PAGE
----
What is a Naval Architect?
What is a Naval Architect?
A naval architect must be capable of engineering, designing, and problem solving. In general, naval architects are systems engineers that integrate electrical, mechanical, piping, and structural systems to develop vessels for the marine environment. Ships are among the most complicated manmade objects and require exceptional design and engineering to be successful.
A naval architect may design large cargo ships, high speed sailing and power vessels, cruise ships, naval combatants, or mega yachts. Naval architects in the offshore industry design offshore drilling platforms, massive floating wind turbines, and unique floating structures for a wide range of applications. Naval architects looking for something even more unique may find themselves working on underwater robotics, nuclear submarines, or autonomous sailing vessels. Naval Architecture is one of the most inclusive systems engineering degrees available.
The field of naval architecture embraces disciplines related to the design and analysis of floating vessels or structures, including hull form, arrangement, stability, structures, resistance, propulsion, and access. By contrast, marine engineering has to do with the vessel’s machinery and auxiliary systems, including main engines, generator sets, pumps, electrical systems, and heating, ventilation and air conditioning. At the risk of greatly oversimplifying, consider everything inside the engine room as the domain of the marine engineer and everything else, including the size and location of the engine room, the domain of the naval architect.
The distinction between naval architecture and marine engineering is not clear-cut because the inherent nature of marine vessels requires that all components must be integrated functionally and spatially. In designing a building, an architect may rely on utilities to provide electrical, sewage, and water supplies. But a ship or yacht must be totally self-sufficient. The simple act of turning on a faucet involves several systems, including freshwater supply, wastewater disposal, and electrical generation for pumps and other equipment. All of these functions must be provided on a platform that can propel itself safely, comfortably, and efficiently in adverse weather. In addition, for certain vessels such as yachts, the vessel also has to look good.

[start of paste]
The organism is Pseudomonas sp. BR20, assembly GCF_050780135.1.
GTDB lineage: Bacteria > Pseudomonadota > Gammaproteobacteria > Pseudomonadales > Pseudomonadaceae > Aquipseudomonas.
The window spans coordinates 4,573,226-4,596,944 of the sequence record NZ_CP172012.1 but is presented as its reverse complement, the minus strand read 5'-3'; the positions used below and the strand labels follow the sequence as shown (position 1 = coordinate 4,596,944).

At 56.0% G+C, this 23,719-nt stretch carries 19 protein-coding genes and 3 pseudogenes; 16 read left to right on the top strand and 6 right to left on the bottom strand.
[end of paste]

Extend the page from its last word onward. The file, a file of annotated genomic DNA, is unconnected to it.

Naval Architecture is inherently multidisciplinary, and the true naval architect is also a marine engineer. A four-year accredited program would typically require one or more courses in at least the following subjects:
Hydrostatics, Hull Form and Stability
Structural Analysis and Design
Hydrodynamics, Maneuvering, and Seakeeping
Resistance and Propulsion
Diesel Engines, Steam, and Gas Turbines
Auxiliary Machinery and Systems
Engineering and Science Core Requirements
Physics, Chemistry, and Materials Science
Fluid Mechanics and Thermodynamics
Engineering Drawing and Computer-Aided Drafting
Mathematics and Computer Science
Advanced Engineering Mathematics
Calculus and Differential Equations
Computer Programming and Applications
These course requirements are in addition to core requirements in the humanities, social sciences, written composition, and oral communication.
Although most schools offer electives within the technical course selections, the degree requirements ensure that the naval architect is well rounded in all aspects of the discipline. It is a paradox that naval architecture is often thought of as a limited, specialized field, when in fact the diversity of skills involved demands a broad technical education.
Webb Institute is unique in many respects. It offers just one undergraduate program, granting a degree in naval architecture and marine engineering that includes not only a capstone design project, but a senior thesis. Total enrollment is about 85 students, all of whom attend on four-year, full-tuition scholarships and live on our 26-acre campus in Glen Cove, New York.
Another unique aspect is Webb’s Winter Work Term. Each year during January and February, all students are required to work in the marine industry. Freshmen go to work in the production departments of shipyards, sophomores go to sea as cadet/observers, and juniors and seniors intern in design and engineering firms. Many of our students intern internationally. Other colleges may encourage students to gain professional experience, but this formally structured program is unique to Webb.
Because few schools teach naval architecture, the supply of naval architects is limited. The placement rate of Webb graduates is 100%. Webb’s practical approach to education results in our graduates being in great demand, commanding salaries among the top of all engineering disciplines. If you’d like to visit typical corporations that hire Webb graduates click here.